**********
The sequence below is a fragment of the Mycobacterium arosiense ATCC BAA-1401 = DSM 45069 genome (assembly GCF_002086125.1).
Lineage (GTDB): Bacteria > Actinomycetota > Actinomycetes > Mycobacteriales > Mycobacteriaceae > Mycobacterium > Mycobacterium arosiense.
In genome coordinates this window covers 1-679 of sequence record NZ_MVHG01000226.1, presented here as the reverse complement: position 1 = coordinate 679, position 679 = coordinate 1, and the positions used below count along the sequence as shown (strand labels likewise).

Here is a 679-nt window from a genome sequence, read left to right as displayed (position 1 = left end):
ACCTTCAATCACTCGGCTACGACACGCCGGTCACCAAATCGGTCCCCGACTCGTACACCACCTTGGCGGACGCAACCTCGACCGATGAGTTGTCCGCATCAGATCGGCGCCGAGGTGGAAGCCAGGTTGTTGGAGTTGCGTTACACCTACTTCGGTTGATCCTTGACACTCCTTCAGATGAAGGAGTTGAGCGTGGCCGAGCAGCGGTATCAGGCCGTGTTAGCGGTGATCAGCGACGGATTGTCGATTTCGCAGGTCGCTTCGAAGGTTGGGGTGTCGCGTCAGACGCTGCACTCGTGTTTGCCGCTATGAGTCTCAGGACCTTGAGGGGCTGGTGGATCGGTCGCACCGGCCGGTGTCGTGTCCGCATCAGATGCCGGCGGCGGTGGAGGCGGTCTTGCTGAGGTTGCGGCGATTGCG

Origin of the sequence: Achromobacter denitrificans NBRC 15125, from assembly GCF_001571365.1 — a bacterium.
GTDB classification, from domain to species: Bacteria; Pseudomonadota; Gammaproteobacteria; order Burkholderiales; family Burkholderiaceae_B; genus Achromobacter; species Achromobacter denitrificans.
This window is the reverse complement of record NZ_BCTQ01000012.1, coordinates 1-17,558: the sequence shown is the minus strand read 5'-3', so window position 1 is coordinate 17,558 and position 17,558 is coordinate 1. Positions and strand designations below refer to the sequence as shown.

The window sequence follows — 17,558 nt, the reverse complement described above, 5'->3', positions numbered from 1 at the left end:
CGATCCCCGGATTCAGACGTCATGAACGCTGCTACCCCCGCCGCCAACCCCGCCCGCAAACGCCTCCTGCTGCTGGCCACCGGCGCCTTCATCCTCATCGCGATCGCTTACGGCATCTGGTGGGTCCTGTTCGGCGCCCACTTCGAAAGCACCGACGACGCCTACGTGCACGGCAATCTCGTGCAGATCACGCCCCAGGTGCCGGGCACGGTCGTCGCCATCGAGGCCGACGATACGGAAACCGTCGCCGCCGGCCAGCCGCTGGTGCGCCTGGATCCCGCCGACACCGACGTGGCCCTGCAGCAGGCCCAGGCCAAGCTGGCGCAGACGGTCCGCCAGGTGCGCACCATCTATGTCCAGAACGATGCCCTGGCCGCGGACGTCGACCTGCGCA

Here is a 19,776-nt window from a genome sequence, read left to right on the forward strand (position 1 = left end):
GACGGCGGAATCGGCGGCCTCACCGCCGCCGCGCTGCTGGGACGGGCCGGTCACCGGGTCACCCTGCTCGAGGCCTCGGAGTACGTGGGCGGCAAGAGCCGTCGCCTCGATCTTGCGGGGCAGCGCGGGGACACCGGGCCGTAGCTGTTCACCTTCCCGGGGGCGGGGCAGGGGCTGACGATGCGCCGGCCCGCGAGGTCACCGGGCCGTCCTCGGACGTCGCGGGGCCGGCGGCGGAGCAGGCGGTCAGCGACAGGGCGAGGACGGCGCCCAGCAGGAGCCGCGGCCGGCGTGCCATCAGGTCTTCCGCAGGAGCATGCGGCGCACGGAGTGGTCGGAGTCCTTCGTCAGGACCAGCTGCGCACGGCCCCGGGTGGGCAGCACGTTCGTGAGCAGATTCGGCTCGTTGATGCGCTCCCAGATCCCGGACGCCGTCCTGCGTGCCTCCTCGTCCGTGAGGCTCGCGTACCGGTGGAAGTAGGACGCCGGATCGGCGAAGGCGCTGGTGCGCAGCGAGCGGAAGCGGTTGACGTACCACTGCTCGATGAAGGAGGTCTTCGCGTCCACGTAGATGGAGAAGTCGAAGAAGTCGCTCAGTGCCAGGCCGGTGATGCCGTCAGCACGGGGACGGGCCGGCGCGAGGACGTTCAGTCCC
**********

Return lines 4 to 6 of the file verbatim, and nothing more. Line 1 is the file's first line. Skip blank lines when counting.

Here is a 679-nt window from a genome sequence, read left to right as displayed (position 1 = left end):
ACCTTCAATCACTCGGCTACGACACGCCGGTCACCAAATCGGTCCCCGACTCGTACACCACCTTGGCGGACGCAACCTCGACCGATGAGTTGTCCGCATCAGATCGGCGCCGAGGTGGAAGCCAGGTTGTTGGAGTTGCGTTACACCTACTTCGGTTGATCCTTGACACTCCTTCAGATGAAGGAGTTGAGCGTGGCCGAGCAGCGGTATCAGGCCGTGTTAGCGGTGATCAGCGACGGATTGTCGATTTCGCAGGTCGCTTCGAAGGTTGGGGTGTCGCGTCAGACGCTGCACTCGTGTTTGCCGCTATGAGTCTCAGGACCTTGAGGGGCTGGTGGATCGGTCGCACCGGCCGGTGTCGTGTCCGCATCAGATGCCGGCGGCGGTGGAGGCGGTCTTGCTGAGGTTGCGGCGATTGCG

Origin of the sequence: Achromobacter denitrificans NBRC 15125, from assembly GCF_001571365.1 — a bacterium.